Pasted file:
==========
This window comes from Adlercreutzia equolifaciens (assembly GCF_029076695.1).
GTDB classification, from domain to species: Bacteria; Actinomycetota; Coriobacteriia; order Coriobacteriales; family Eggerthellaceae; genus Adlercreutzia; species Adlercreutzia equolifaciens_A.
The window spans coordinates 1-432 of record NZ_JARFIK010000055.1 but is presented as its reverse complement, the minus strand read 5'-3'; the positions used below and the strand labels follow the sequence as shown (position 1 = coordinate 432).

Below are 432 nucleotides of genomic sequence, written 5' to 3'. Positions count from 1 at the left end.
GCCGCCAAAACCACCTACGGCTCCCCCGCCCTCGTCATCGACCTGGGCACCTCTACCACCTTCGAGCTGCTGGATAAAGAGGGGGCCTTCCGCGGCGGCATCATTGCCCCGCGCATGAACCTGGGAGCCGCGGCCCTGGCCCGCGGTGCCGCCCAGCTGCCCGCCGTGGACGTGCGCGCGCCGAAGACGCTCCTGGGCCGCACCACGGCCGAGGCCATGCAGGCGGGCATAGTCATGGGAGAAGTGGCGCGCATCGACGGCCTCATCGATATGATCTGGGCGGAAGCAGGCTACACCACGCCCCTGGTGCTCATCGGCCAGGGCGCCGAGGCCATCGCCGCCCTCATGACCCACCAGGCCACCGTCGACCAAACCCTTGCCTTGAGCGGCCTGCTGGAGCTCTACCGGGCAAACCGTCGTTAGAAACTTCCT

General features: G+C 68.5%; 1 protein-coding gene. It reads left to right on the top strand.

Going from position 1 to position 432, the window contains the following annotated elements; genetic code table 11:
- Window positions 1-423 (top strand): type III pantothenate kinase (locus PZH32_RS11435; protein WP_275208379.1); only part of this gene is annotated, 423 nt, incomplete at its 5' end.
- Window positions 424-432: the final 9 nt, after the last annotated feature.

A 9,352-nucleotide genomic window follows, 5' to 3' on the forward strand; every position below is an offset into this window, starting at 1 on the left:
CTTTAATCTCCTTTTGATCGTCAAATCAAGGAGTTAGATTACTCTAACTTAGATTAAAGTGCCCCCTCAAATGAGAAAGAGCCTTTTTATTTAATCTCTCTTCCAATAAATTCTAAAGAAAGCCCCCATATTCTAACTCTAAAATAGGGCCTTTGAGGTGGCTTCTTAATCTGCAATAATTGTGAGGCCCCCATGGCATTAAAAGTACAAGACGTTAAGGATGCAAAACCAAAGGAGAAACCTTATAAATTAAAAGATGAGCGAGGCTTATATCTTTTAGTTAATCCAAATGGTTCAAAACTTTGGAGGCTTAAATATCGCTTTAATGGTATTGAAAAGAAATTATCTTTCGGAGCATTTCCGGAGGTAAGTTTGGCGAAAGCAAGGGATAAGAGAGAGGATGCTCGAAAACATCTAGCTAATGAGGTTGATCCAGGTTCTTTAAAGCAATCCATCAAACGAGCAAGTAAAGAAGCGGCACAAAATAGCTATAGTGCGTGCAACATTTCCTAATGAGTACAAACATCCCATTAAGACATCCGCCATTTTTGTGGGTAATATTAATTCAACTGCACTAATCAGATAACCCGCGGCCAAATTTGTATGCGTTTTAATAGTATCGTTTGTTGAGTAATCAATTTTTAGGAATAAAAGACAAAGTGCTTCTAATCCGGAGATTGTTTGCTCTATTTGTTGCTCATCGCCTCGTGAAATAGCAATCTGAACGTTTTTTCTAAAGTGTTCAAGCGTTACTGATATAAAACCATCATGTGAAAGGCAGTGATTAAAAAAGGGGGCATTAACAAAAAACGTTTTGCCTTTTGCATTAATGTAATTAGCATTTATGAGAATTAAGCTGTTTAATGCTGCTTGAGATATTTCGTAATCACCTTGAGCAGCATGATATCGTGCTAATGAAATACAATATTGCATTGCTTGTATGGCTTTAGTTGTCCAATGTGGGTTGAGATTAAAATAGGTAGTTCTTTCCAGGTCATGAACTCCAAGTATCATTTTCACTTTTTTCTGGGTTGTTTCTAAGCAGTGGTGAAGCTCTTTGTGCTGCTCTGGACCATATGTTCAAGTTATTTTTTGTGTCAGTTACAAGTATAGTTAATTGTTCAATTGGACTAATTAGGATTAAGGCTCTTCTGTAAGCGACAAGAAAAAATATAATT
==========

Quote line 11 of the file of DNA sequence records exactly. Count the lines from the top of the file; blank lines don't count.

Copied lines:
CTTTAATCTCCTTTTGATCGTCAAATCAAGGAGTTAGATTACTCTAACTTAGATTAAAGTGCCCCCTCAAATGAGAAAGAGCCTTTTTATTTAATCTCTCTTCCAATAAATTCTAAAGAAAGCCCCCATATTCTAACTCTAAAATAGGGCCTTTGAGGTGGCTTCTTAATCTGCAATAATTGTGAGGCCCCCATGGCATTAAAAGTACAAGACGTTAAGGATGCAAAACCAAAGGAGAAACCTTATAAATTAAAAGATGAGCGAGGCTTATATCTTTTAGTTAATCCAAATGGTTCAAAACTTTGGAGGCTTAAATATCGCTTTAATGGTATTGAAAAGAAATTATCTTTCGGAGCATTTCCGGAGGTAAGTTTGGCGAAAGCAAGGGATAAGAGAGAGGATGCTCGAAAACATCTAGCTAATGAGGTTGATCCAGGTTCTTTAAAGCAATCCATCAAACGAGCAAGTAAAGAAGCGGCACAAAATAGCTATAGTGCGTGCAACATTTCCTAATGAGTACAAACATCCCATTAAGACATCCGCCATTTTTGTGGGTAATATTAATTCAACTGCACTAATCAGATAACCCGCGGCCAAATTTGTATGCGTTTTAATAGTATCGTTTGTTGAGTAATCAATTTTTAGGAATAAAAGACAAAGTGCTTCTAATCCGGAGATTGTTTGCTCTATTTGTTGCTCATCGCCTCGTGAAATAGCAATCTGAACGTTTTTTCTAAAGTGTTCAAGCGTTACTGATATAAAACCATCATGTGAAAGGCAGTGATTAAAAAAGGGGGCATTAACAAAAAACGTTTTGCCTTTTGCATTAATGTAATTAGCATTTATGAGAATTAAGCTGTTTAATGCTGCTTGAGATATTTCGTAATCACCTTGAGCAGCATGATATCGTGCTAATGAAATACAATATTGCATTGCTTGTATGGCTTTAGTTGTCCAATGTGGGTTGAGATTAAAATAGGTAGTTCTTTCCAGGTCATGAACTCCAAGTATCATTTTCACTTTTTTCTGGGTTGTTTCTAAGCAGTGGTGAAGCTCTTTGTGCTGCTCTGGACCATATGTTCAAGTTATTTTTTGTGTCAGTTACAAGTATAGTTAATTGTTCAATTGGACTAATTAGGATTAAGGCTCTTCTGTAAGCGACAAGAAAAAATATAATT